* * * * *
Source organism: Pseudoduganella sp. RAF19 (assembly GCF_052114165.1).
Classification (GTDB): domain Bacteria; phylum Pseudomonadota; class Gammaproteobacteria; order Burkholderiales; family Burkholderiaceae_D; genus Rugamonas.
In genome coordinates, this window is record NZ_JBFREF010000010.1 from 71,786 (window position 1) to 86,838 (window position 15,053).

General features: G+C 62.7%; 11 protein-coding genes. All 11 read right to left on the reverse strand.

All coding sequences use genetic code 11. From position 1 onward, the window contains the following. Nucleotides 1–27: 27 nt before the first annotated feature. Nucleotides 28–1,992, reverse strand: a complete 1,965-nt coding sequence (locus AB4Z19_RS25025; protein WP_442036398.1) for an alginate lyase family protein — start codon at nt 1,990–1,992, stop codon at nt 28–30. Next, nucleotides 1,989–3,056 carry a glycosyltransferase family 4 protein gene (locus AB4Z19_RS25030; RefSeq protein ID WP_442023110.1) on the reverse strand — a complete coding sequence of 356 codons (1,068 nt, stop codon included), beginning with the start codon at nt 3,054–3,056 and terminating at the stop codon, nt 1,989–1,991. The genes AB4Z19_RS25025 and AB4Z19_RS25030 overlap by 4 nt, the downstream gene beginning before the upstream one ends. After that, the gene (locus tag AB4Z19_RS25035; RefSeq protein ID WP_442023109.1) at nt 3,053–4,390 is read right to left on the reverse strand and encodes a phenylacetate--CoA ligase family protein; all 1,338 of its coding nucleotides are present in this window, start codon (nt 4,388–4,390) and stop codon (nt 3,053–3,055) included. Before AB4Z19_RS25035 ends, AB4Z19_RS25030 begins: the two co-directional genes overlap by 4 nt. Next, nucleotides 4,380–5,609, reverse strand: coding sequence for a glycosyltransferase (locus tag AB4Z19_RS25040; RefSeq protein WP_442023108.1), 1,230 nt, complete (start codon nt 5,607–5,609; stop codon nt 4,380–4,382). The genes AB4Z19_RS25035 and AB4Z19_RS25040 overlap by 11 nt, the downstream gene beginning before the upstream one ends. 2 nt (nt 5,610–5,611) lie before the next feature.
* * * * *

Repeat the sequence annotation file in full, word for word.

Source organism: Pseudoduganella sp. RAF19 (assembly GCF_052114165.1).
Classification (GTDB): domain Bacteria; phylum Pseudomonadota; class Gammaproteobacteria; order Burkholderiales; family Burkholderiaceae_D; genus Rugamonas.
In genome coordinates, this window is record NZ_JBFREF010000010.1 from 71,786 (window position 1) to 86,838 (window position 15,053).

General features: G+C 62.7%; 11 protein-coding genes. All 11 read right to left on the reverse strand.

All coding sequences use genetic code 11. From position 1 onward, the window contains the following. Nucleotides 1–27: 27 nt before the first annotated feature. Nucleotides 28–1,992, reverse strand: a complete 1,965-nt coding sequence (locus AB4Z19_RS25025; protein WP_442036398.1) for an alginate lyase family protein — start codon at nt 1,990–1,992, stop codon at nt 28–30. Next, nucleotides 1,989–3,056 carry a glycosyltransferase family 4 protein gene (locus AB4Z19_RS25030; RefSeq protein ID WP_442023110.1) on the reverse strand — a complete coding sequence of 356 codons (1,068 nt, stop codon included), beginning with the start codon at nt 3,054–3,056 and terminating at the stop codon, nt 1,989–1,991. The genes AB4Z19_RS25025 and AB4Z19_RS25030 overlap by 4 nt, the downstream gene beginning before the upstream one ends. After that, the gene (locus tag AB4Z19_RS25035; RefSeq protein ID WP_442023109.1) at nt 3,053–4,390 is read right to left on the reverse strand and encodes a phenylacetate--CoA ligase family protein; all 1,338 of its coding nucleotides are present in this window, start codon (nt 4,388–4,390) and stop codon (nt 3,053–3,055) included. Before AB4Z19_RS25035 ends, AB4Z19_RS25030 begins: the two co-directional genes overlap by 4 nt. Next, nucleotides 4,380–5,609, reverse strand: coding sequence for a glycosyltransferase (locus tag AB4Z19_RS25040; RefSeq protein WP_442023108.1), 1,230 nt, complete (start codon nt 5,607–5,609; stop codon nt 4,380–4,382). The genes AB4Z19_RS25035 and AB4Z19_RS25040 overlap by 11 nt, the downstream gene beginning before the upstream one ends. 2 nt (nt 5,610–5,611) lie before the next feature.